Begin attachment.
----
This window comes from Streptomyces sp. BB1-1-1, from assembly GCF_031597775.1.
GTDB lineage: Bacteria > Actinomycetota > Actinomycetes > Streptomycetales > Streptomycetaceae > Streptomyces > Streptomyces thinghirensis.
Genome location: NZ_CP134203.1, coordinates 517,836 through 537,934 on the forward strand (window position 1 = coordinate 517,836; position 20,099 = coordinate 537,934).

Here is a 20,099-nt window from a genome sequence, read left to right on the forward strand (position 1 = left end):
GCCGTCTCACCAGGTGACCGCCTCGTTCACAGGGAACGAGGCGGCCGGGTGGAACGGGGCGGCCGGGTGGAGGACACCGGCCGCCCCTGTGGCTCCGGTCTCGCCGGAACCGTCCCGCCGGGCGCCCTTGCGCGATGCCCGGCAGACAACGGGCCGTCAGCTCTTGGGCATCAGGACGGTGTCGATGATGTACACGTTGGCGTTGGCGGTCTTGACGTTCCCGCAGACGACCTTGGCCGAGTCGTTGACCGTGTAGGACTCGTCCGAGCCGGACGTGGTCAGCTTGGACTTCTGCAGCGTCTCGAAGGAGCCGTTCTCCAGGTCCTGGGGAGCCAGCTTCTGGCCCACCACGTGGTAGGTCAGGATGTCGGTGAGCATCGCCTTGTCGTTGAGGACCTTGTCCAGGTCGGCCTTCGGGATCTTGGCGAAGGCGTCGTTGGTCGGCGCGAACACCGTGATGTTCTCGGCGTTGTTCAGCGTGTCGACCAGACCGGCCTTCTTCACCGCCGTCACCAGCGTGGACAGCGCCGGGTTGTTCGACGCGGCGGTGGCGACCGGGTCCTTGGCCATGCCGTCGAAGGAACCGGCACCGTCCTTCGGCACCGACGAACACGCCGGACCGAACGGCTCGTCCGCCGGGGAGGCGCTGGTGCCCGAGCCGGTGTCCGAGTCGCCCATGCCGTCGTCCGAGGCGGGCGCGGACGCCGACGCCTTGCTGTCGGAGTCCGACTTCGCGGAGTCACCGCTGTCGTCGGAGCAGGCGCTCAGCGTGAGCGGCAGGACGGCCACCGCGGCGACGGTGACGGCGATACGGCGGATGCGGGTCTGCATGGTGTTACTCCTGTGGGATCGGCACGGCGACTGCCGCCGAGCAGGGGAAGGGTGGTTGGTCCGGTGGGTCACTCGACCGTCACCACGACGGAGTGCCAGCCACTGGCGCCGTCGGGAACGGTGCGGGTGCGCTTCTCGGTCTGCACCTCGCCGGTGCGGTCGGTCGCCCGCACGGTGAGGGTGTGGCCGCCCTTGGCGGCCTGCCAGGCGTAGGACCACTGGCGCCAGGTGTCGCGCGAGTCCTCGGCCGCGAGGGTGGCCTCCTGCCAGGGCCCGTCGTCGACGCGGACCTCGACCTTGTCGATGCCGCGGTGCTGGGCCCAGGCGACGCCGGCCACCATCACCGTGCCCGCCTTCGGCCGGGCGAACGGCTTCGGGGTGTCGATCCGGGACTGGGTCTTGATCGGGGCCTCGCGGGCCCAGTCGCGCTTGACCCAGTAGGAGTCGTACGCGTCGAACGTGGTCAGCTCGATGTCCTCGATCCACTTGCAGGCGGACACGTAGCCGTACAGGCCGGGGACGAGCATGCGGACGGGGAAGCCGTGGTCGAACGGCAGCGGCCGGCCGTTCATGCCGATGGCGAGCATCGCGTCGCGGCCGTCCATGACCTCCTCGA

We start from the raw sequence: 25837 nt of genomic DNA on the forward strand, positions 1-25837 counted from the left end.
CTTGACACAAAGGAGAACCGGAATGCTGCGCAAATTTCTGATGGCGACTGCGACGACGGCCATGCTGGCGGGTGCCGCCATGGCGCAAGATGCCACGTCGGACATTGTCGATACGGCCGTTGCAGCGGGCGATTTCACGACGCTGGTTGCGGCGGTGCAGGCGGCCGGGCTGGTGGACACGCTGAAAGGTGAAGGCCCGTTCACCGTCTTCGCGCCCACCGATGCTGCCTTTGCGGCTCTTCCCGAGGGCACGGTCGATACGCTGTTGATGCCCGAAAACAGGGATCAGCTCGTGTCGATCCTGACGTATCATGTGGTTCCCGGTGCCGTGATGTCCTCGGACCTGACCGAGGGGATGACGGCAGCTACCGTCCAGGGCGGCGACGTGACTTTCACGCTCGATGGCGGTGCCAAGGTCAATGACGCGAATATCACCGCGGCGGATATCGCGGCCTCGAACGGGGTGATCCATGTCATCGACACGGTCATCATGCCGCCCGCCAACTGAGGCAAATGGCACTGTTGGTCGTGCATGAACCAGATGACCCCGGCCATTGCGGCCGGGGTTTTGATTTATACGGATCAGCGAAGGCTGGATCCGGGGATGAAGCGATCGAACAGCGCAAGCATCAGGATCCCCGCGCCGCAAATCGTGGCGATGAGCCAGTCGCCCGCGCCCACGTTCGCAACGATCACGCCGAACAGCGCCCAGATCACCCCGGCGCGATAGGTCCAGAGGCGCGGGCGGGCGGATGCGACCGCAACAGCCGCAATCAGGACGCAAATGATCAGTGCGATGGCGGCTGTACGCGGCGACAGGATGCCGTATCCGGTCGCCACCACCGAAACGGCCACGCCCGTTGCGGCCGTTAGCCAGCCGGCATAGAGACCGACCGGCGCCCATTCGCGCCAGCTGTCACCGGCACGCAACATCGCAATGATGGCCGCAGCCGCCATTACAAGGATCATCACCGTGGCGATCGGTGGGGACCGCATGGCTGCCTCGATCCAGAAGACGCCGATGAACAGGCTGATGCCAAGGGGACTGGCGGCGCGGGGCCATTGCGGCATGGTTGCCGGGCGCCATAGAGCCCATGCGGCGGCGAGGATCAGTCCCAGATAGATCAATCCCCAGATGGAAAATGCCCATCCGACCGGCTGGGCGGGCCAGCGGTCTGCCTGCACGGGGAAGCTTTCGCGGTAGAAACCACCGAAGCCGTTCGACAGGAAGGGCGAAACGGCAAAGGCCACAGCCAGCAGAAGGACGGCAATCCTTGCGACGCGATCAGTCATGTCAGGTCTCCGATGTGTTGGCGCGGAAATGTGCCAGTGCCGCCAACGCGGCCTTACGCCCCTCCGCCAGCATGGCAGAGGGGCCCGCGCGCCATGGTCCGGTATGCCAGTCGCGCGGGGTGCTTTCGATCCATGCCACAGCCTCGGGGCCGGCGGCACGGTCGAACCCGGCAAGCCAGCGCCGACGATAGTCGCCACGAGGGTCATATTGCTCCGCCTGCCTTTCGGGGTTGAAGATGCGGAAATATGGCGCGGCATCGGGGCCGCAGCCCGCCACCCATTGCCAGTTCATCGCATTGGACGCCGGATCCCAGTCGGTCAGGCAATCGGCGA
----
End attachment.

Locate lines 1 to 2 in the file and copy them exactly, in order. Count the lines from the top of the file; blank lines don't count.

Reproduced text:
This window comes from Streptomyces sp. BB1-1-1, from assembly GCF_031597775.1.
GTDB lineage: Bacteria > Actinomycetota > Actinomycetes > Streptomycetales > Streptomycetaceae > Streptomyces > Streptomyces thinghirensis.